Ex-Microsoft employees Peter Ostick and Josh Iselin teamed up last year to launch The Video Network, an internet TV sales platform.
Netus, which is 50% owned by News Corporation, has a 30% stake in the Sydney-based business, with Alison Deans, former CEO of eBay Australia, sitting on the TVN board.
Ostick talks to StartupSmart about the turbocharged growth of the venture.
Can you please explain what your business’ proposition is?
The Video Network enablesi TV advertising in Australia across IPTV, PC, mobile and tablet. TVN reaches 7.7 million viewers in Australia making it the largest premium video destination.
TVN has a technology platform called TVP which it licences to publishers to allow them to effectively manage internet TV.
Advertisers love sight, sound and motion advertising, which is why it has been the basis of any broadcast campaign for the past 50 years. The problem is that audiences do not tune into TV in the same appoint viewing way they have done in the past.
Audiences now access content on demand whenever and wherever they want across multiple screens. This is great for the viewer but causes a few headaches for advertisers trying to reach this increasingly fragmented audience with advertising messages.
TVN pulls these audiences back together in a way that makes it very easy for advertisers to connect with them.
TVN believes that the broadcast TV style reach combined with interactive advertising, which allows the viewer to decide what ad is most relevant to them, is the future of audiovisual advertising.
How did you come up with the idea for it?
The idea was driven by listening to advertisers and the frustrations they had with over-saturated TV advertising.
We have learnt a great deal from some of the challenges that Hulu faced in the US establishing the Internet TV market.
How has the business been funded?
TVN went through an institutional round of funding in November 2010 backed by Netus.
How did you manage to get your first client on board?
TVN initially partnered with Yahoo!7’s sales team to take the offering to the media market.
What is your hiring strategy?
TVN’s hiring strategy is to hire super smart individuals with infectious personalities. We love to work with individuals who share in our vision to enable internet TV in Australia.
We have managed to hire 22 employees in seven months without using a recruiter as employees come to TVN because they can have a real impact on the future direction of the business.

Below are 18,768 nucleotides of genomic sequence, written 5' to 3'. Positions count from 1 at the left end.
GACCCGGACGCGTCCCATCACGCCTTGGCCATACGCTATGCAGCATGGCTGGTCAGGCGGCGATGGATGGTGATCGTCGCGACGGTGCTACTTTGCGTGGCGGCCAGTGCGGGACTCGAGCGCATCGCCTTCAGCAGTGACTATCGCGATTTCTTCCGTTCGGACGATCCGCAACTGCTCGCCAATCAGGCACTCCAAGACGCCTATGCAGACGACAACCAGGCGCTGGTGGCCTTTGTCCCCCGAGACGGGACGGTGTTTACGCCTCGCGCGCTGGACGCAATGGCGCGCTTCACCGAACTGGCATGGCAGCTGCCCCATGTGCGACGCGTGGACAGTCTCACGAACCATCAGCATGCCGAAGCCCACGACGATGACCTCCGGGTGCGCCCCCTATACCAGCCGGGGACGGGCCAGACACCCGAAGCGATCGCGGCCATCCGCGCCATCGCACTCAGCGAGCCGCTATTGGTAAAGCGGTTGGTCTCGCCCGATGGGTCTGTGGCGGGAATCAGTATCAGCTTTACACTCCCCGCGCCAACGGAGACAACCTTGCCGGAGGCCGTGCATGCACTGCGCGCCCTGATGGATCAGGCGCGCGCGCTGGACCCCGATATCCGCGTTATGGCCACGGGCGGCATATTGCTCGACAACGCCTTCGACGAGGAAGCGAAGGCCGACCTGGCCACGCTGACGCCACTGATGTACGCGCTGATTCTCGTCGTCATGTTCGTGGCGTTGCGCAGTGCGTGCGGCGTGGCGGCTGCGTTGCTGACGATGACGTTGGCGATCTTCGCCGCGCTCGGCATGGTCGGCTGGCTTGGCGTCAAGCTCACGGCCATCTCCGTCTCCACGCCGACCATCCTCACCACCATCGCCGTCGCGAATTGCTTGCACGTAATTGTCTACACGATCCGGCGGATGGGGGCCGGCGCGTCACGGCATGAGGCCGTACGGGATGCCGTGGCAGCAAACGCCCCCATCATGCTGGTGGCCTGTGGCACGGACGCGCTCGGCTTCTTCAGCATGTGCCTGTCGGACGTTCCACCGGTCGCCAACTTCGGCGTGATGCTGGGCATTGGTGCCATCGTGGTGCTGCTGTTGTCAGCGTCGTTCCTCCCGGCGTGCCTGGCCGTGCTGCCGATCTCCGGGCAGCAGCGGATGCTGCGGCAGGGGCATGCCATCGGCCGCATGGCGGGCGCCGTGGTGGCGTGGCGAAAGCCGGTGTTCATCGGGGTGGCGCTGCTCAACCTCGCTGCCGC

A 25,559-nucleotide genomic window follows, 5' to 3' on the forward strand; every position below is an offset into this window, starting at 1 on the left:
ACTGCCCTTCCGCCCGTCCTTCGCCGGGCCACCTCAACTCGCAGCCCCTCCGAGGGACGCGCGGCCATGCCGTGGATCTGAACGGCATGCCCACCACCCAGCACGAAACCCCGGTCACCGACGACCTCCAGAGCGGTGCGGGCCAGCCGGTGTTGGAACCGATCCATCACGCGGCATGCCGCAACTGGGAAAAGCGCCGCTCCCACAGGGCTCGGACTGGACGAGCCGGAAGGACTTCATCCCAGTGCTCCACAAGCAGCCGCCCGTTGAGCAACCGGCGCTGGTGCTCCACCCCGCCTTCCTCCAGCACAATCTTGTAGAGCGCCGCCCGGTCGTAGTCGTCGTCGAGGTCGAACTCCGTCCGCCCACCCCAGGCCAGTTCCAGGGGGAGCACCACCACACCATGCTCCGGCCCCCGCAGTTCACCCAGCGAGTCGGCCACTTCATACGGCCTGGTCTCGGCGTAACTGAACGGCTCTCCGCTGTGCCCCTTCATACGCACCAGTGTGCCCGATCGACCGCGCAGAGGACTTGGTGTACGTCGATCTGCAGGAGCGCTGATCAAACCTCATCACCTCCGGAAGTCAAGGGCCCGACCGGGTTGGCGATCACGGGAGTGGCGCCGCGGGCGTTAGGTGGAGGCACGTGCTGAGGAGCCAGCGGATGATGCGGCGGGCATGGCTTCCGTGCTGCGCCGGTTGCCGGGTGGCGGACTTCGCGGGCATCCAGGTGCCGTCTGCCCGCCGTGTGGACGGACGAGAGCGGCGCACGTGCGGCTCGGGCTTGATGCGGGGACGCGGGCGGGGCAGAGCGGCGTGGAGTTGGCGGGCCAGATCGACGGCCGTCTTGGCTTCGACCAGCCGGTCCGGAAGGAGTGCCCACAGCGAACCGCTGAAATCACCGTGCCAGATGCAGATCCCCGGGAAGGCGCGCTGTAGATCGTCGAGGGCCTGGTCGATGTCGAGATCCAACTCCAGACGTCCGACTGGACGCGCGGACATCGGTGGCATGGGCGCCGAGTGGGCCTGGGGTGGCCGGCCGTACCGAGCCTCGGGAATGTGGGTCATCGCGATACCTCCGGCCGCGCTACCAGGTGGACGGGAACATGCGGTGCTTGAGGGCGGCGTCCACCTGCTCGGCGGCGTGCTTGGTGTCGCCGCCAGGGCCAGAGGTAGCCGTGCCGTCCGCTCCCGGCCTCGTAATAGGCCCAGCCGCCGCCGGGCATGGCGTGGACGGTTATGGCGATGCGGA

Overall, what would you say was the most challenging aspect of starting-up?
Balancing the highs and lows and staying levelled. Emotionally it is a rollercoaster like no other.
You also need to appreciate that the world does not revolve around your business idea. Just because it’s all you can think about sometimes you need to give friends and family a break from talking about it!
What is the greatest threat and the greatest opportunity your business faces?
Pretty much every media and technology business has a plan for the internet TV space, the wider ecosystem is already very evolved compared to static display media.
This is a potential challenge, but also a huge opportunity to partner with a wide range of both traditional and non-traditional businesses.
What would you have done differently if you started up again?
It’s a cliché but part of the journey is learning from the experiences you have, so not a lot. However, I wish I would have taken a photo of the den Josh and I used to work from in my basement in Tamarama.
Think 6am conference calls to technology partners in the US while wearing pyjamas. Actually I think Josh may be still doing that.
What are your revenue projections for the coming year?
We are currently around 30% of the market and we expect the market to be worth around $60 million this financial year.
What are your plans and ambitions for the business?
Our goal is to be the largest internet TV network in Asia Pacific. Scale is very important to our clients as they need to ensure they have operational efficiencies in the way they trade in the market.
We have found that you need a minimum of 25 people to operate the business per country with room for two major players.